March 6, 2013

    • A former member
      A former member

      Finally, I know it is controversial (at least a little) but I agree with Thomas Kelly that the epistemic relevance of peer disagreement ought not cause (I realize 'cause' is not a good term here, but I have yet to come up with a better one) us to lower our confidence in our positions. I say this merely to point out what Peter van Inwagen argues, namely, that philosophy, like politics, has able-bodied people who disagree on practically every aspect of the subject matter. However, I would like to think (perhaps it is an illusion) that philosophy and politics and the like are actually making some progress.

      March 6, 2013

  • A former member
    A former member

    As this conversation has been going since last week, I’ve enjoyed hearing the different points of views on the topic. An idea came to me, which I had not thought about before that may bridge the faith and scientific point of view. If people can agree that the laws that govern the universe are true.

    My argument is this; if God created the universe then these laws were created by God to allow the universe to be knowable. Since science is only discovering the laws of God and not creating them, people of faith should embrace this knowledge as a way of seeing how God created the universe and what laws he put in place to allow it to exist. As discoveries are made, they only give us a clearer view of Gods work.

    Albert Einstein once said he was only trying to read the mind of God.

    1 · March 4, 2013

    • A former member
      A former member

      I think that your reasoning is good and suggests that ultimately science cannot be used to falsify religious belief. "[C. S.] Lewis insists that, because science confines its examination to the universe, it’s natural that science discovers nothing beyond it. The prior question of whether there is a more ultimate explanation can still be asked, and answering it requires that we be attentive to intimations of something more." Baggett, David; Walls, Jerry L. [masked]). Good God:The Theistic Foundations of Morality (pp. 10-11). Oxford University Press. Kindle Edition.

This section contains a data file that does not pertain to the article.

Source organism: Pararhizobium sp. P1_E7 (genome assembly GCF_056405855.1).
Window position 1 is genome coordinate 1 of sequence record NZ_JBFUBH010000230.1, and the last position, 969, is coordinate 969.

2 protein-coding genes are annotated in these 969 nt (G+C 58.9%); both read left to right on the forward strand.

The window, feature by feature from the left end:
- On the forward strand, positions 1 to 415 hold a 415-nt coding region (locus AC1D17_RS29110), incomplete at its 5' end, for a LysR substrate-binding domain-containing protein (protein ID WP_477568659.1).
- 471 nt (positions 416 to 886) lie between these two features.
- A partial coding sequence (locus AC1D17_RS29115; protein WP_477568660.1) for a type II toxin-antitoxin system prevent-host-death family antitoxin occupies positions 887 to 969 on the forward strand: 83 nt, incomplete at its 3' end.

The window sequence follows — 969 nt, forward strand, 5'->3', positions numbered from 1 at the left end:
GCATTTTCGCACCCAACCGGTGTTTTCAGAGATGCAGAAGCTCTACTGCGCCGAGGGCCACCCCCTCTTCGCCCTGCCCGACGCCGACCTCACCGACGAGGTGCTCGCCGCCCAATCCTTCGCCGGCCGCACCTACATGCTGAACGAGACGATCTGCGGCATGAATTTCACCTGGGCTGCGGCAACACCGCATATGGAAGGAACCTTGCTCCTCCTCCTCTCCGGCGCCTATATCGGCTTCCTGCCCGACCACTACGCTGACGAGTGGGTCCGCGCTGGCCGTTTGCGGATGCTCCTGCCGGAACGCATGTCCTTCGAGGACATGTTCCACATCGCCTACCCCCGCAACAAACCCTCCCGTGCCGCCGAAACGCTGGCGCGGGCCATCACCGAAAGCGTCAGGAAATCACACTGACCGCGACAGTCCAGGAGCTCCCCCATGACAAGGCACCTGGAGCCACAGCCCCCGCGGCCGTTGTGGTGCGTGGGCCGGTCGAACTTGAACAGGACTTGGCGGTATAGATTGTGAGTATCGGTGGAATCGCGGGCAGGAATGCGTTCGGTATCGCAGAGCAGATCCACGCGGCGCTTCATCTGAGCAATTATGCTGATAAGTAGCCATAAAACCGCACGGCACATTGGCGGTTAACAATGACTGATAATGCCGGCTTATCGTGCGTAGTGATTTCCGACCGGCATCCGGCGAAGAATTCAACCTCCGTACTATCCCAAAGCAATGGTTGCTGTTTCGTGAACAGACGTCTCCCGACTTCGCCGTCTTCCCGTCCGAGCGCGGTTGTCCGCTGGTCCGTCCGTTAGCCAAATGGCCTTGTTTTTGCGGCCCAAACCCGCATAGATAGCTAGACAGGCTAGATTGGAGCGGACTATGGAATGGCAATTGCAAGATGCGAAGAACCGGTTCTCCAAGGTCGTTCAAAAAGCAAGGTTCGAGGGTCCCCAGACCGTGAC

March 6, 2013

    • Jay

      Makes sense to me. You gotta like Lewis. Bright guy.

      1 · March 6, 2013

  • Peter L. C.

    Man can make God what they want him or her to be, or man can be what they imagine god wants them to be, or there is a true god in his own right that we do not rule over, or there is no real god in any form. Since in our short lifetimes it is unlikely that science, theology or intellect will find positively proof one way or another leaving us with a few different beliefs to choose from - that is if you are looking for an answer. I think to find contentment one should investigate, without trying to make god what one might want him to be, and then make the best choice they can and hope they did not make one that leads to bad consequences.

    March 6, 2013

  • Jay

    Krystyn,

    Thanks for your recent book review posting on the Files board:

    http://tinyurl.com/cp6fs7a

    To my mind it is extremely well written and lends a nice balance to all the Western and Christian concepts we have been lately discussing on the board here.

    March 6, 2013

  • Peter L. C.

    David, part of the conversation going on is to dispel the misconceptions on all sides in order to come to a better understanding. When I criticize science it is not the work of pure science for much of it had its start within the church.
    It is a certain philosophy, a teaching that comes from the scientific community that is in question. It seems there is an arrogant view against things that they cannot put under the microscope. They feel they must control knowledge. Saying they have all the answers when they know they do not. I believe this comes from not being able to explain away the spiritual side of our lives. These are some simple primers for the discussion.

    March 4, 2013

    • Jay

      David, I'll respectfully submit that although they do not purport to know all things, scientists do KNOW a lot.

      March 4, 2013

    • A former member
      A former member

      Jay,
      I had the same reaction as you. To single out a group of people whose work has open the door to the workings of the universe as if they were sinners trying to destroy spiritualty with lies and stories. I would have hoped that we had gone beyond this. The better argument would be, I don’t believe in string theory, because it cannot be tested and who needs eleven dimensions, I only have ten fingers.

      March 4, 2013

  • A former member
    A former member